WASHINGTON -- Senate Democrats unveiled a wide economic plan yesterday that would combine a middle-class tax cut with a longer-term "Marshall Plan for America" that would redirect defense spending to domestic needs such as bridges, roads and schools.
The plan also calls, in the short term, for additional unemployment insurance benefits as well as grants and loans to state and local governments designed to create jobs in education, transportation and public safety.
"Our first priority in the new year should be to get the economy moving again," said Sen. Paul S. Sarbanes, D-Md., who introduced the package at a news conference with Budget Committee Chairman Jim Sasser, D-Tenn.
The plan goes far beyond the calls of others in Congress -- and the White House -- for a middle-class tax cut to spur the economy.
Still, it was short on specifics. The two senators offered no figures on the size of the tax cut, how many weeks unemployment benefits would be extended or how much money would be sent to local governments.
Details are expected to emerge during committee hearings on the proposal in the coming weeks, the senators said.
The short-term proposals would cost at least $55 billion, Mr. Sasser said, and would be paid for by adding to the deficit through the declaration of an economic emergency by the president. The long-term proposals would be financed through defense cuts, said Mr. Sasser, who expects enough savings from defense to also help reduce the budget deficit, projected to be $362 billion for the coming year.
A "reasonable" defense cut would range between $120 billion and $150 billion over the next five years and up to $400 billion over 10 years, he said.
But the plan drew the criticism of both Republicans and Democrats. Sen. Pete V. Domenici, R-N.M., senior Republican on the Budget Committee, said it would have a "negative effect" on the economy, and House Speaker Thomas S. Foley, D-Wash., said he had reservations about abandoning the "pay as you go" 1990 budget agreement.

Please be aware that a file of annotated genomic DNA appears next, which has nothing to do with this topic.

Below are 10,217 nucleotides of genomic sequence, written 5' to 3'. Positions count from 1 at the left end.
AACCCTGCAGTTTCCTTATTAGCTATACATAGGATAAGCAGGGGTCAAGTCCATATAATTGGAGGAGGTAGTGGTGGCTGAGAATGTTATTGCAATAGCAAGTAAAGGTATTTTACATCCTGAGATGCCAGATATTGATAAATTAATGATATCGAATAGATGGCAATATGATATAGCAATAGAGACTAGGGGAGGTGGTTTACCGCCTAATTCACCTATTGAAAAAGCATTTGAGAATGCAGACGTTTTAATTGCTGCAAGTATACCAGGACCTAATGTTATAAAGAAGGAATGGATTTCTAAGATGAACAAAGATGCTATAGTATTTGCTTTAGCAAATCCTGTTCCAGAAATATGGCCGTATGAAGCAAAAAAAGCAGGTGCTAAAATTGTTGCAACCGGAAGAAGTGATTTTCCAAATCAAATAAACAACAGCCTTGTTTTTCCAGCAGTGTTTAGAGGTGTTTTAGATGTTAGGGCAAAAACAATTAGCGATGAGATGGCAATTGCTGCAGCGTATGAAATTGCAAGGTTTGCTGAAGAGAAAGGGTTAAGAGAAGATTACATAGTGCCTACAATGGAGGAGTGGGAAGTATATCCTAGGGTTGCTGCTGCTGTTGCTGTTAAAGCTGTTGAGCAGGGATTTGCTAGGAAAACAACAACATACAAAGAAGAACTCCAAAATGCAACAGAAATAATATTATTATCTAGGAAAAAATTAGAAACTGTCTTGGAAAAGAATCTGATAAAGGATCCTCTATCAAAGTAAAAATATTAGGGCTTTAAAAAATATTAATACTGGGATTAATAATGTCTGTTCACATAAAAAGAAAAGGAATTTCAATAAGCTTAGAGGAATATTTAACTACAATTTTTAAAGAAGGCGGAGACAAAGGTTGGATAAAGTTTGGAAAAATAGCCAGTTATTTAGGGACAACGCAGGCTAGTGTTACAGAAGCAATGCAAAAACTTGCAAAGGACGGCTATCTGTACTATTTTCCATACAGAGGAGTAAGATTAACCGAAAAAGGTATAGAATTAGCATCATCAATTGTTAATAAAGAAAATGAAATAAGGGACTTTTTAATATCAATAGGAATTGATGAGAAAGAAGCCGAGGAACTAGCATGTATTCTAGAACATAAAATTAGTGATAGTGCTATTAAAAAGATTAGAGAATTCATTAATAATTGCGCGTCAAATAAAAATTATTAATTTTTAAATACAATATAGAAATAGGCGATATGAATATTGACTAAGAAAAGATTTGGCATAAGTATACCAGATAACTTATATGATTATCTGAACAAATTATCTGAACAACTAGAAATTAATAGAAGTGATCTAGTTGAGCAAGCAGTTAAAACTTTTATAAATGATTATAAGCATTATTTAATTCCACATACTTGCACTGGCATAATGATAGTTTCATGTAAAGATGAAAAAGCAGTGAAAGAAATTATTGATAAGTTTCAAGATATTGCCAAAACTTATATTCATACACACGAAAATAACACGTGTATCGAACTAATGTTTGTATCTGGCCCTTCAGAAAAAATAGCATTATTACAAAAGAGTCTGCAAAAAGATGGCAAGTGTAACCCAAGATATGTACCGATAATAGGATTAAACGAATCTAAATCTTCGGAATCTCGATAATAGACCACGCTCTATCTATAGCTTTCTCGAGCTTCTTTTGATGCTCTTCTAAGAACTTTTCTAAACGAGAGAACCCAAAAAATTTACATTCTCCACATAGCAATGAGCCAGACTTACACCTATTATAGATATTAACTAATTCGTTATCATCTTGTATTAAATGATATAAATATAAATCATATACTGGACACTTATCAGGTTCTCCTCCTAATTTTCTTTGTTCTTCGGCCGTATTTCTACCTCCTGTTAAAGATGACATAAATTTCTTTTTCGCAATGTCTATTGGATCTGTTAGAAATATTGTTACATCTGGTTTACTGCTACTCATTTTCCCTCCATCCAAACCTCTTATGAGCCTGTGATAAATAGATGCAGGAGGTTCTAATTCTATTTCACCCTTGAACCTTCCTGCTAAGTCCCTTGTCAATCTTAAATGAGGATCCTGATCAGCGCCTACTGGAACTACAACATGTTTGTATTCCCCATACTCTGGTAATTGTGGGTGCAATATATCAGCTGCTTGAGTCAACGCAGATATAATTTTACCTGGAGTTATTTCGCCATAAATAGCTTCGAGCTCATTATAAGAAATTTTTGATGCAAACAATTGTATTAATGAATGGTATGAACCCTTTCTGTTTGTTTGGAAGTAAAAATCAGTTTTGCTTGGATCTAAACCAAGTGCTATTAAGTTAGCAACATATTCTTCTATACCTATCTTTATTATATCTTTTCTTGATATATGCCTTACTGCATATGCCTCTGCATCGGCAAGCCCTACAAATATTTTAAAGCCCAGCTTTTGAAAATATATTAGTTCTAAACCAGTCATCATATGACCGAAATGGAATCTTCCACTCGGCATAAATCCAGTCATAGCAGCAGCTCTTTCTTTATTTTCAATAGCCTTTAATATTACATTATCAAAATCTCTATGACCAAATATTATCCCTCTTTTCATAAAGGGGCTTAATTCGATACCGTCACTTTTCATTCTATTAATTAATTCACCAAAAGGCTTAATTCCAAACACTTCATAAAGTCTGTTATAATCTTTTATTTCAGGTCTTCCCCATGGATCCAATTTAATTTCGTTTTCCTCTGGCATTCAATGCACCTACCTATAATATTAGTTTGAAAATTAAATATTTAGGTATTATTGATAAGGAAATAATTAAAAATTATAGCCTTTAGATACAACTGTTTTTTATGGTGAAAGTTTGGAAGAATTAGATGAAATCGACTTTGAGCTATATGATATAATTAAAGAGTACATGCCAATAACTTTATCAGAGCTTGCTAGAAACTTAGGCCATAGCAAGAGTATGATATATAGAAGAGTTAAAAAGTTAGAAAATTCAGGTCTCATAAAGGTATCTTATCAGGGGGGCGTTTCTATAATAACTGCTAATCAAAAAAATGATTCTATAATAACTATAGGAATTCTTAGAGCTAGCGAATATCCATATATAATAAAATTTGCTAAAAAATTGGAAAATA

While the president has indicated a willingness to renegotiate the 1990 deal -- which would be necessary to enact such an economic plan -- Mr. Bush is reluctant to bypass the spending caps outlined in the agreement.
"I want to see us live within these spending caps," the president said in a televised interview last night.
"I do not want to see federal spending go out of control again," he said.
The president, who is expected to unveil his own economic proposals during his State of the Union address Jan. 28, said in the interview with David Frost that more defense cuts were possible and that some of the money might be shifted to domestic programs. The Bush administration is reportedly considering defense reductions of $50 billion over the next five years.
The economic plan unveiled yesterday was a clear effort by the Democrats to pre-empt the president's address. While Mr. Sasser praised Mr. Bush's calls for reduced defense spending, Mr. Sarbanes criticized the president and his advisers for playing down the continued recession and failing to produce an economic plan.
Both senators said government spending cuts, layoffs and tax increases at the federal, state and local levels for 1991 and 1992 have reached $55 billion and created a "fiscal drag" that is preventing the economy from rebounding. The three short-term proposals would attempt to counteract that drag, said Mr. Sasser.
"Together they should provide a jolt of stimulus that really produces recovery," said Mr. Sasser, who noted that the recession is the longest since the Great Depression. "If we don't do something about it, I think we're going to have continued suffering."
Some economists, including Federal Reserve Chairman Alan Greenspan, have criticized proposed middle-class tax cuts as a "quick fix" that would only add to the deficit. But both senators say action needs to be taken in an effort to turn the economy around.
"I don't think we can afford the risk of simply sitting back," said Mr. Sasser.
Mr. Sarbanes, chairman of the Joint Economic Committee, conceded that the large-scale Pentagon cuts envisioned would have a "regional impact" in areas -- such as California and Maryland -- whose economies depend on defense contractors. But he said the cuts would benefit the country in the long term through investment.
Borrowing the name of the plan that helped rebuild Europe after World War II, the "Marshall Plan for America" would channel defense savings into infrastructure, education, research and development, and worker training.